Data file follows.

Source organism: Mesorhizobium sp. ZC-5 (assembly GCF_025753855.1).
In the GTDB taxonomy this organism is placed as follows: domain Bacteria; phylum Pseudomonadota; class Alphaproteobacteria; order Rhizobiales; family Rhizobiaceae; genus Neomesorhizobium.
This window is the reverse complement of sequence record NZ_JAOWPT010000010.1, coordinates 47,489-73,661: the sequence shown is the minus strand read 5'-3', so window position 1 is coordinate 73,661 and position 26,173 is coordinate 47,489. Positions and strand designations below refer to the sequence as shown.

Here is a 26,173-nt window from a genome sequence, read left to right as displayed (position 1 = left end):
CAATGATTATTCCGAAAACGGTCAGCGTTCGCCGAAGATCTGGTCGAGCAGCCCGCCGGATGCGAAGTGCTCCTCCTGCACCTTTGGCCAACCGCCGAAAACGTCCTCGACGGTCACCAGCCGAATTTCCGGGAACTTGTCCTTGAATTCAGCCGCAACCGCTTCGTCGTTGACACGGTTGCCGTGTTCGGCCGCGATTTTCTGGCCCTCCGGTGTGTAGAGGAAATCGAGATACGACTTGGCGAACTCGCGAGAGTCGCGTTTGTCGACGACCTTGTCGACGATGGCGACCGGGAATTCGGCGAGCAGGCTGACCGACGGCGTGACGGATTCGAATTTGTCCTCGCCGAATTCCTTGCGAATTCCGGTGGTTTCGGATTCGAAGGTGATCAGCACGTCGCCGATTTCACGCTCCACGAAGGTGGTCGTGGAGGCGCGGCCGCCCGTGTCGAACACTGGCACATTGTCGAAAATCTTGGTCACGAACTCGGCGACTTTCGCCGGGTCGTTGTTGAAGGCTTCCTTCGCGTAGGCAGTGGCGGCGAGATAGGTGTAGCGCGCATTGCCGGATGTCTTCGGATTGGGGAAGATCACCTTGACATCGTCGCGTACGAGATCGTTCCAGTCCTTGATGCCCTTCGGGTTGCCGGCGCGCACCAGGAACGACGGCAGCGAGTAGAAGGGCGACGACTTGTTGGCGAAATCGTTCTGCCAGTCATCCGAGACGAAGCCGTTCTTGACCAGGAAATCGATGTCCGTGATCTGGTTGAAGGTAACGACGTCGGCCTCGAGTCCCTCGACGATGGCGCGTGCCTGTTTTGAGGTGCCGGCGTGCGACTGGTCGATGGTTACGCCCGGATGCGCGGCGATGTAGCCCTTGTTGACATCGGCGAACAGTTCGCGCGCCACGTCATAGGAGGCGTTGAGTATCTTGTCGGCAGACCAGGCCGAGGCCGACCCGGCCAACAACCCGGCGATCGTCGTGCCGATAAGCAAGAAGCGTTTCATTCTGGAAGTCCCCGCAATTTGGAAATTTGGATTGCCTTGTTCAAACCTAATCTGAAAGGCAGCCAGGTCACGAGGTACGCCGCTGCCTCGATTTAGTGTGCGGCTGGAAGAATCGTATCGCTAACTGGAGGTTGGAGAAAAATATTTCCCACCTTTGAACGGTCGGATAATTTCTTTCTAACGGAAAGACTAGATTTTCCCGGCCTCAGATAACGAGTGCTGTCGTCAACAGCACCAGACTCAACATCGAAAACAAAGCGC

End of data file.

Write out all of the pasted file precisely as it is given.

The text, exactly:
Source organism: Mesorhizobium sp. ZC-5 (assembly GCF_025753855.1).
In the GTDB taxonomy this organism is placed as follows: domain Bacteria; phylum Pseudomonadota; class Alphaproteobacteria; order Rhizobiales; family Rhizobiaceae; genus Neomesorhizobium.
This window is the reverse complement of sequence record NZ_JAOWPT010000010.1, coordinates 47,489-73,661: the sequence shown is the minus strand read 5'-3', so window position 1 is coordinate 73,661 and position 26,173 is coordinate 47,489. Positions and strand designations below refer to the sequence as shown.

Here is a 26,173-nt window from a genome sequence, read left to right as displayed (position 1 = left end):
CAATGATTATTCCGAAAACGGTCAGCGTTCGCCGAAGATCTGGTCGAGCAGCCCGCCGGATGCGAAGTGCTCCTCCTGCACCTTTGGCCAACCGCCGAAAACGTCCTCGACGGTCACCAGCCGAATTTCCGGGAACTTGTCCTTGAATTCAGCCGCAACCGCTTCGTCGTTGACACGGTTGCCGTGTTCGGCCGCGATTTTCTGGCCCTCCGGTGTGTAGAGGAAATCGAGATACGACTTGGCGAACTCGCGAGAGTCGCGTTTGTCGACGACCTTGTCGACGATGGCGACCGGGAATTCGGCGAGCAGGCTGACCGACGGCGTGACGGATTCGAATTTGTCCTCGCCGAATTCCTTGCGAATTCCGGTGGTTTCGGATTCGAAGGTGATCAGCACGTCGCCGATTTCACGCTCCACGAAGGTGGTCGTGGAGGCGCGGCCGCCCGTGTCGAACACTGGCACATTGTCGAAAATCTTGGTCACGAACTCGGCGACTTTCGCCGGGTCGTTGTTGAAGGCTTCCTTCGCGTAGGCAGTGGCGGCGAGATAGGTGTAGCGCGCATTGCCGGATGTCTTCGGATTGGGGAAGATCACCTTGACATCGTCGCGTACGAGATCGTTCCAGTCCTTGATGCCCTTCGGGTTGCCGGCGCGCACCAGGAACGACGGCAGCGAGTAGAAGGGCGACGACTTGTTGGCGAAATCGTTCTGCCAGTCATCCGAGACGAAGCCGTTCTTGACCAGGAAATCGATGTCCGTGATCTGGTTGAAGGTAACGACGTCGGCCTCGAGTCCCTCGACGATGGCGCGTGCCTGTTTTGAGGTGCCGGCGTGCGACTGGTCGATGGTTACGCCCGGATGCGCGGCGATGTAGCCCTTGTTGACATCGGCGAACAGTTCGCGCGCCACGTCATAGGAGGCGTTGAGTATCTTGTCGGCAGACCAGGCCGAGGCCGACCCGGCCAACAACCCGGCGATCGTCGTGCCGATAAGCAAGAAGCGTTTCATTCTGGAAGTCCCCGCAATTTGGAAATTTGGATTGCCTTGTTCAAACCTAATCTGAAAGGCAGCCAGGTCACGAGGTACGCCGCTGCCTCGATTTAGTGTGCGGCTGGAAGAATCGTATCGCTAACTGGAGGTTGGAGAAAAATATTTCCCACCTTTGAACGGTCGGATAATTTCTTTCTAACGGAAAGACTAGATTTTCCCGGCCTCAGATAACGAGTGCTGTCGTCAACAGCACCAGACTCAACATCGAAAACAAAGCGC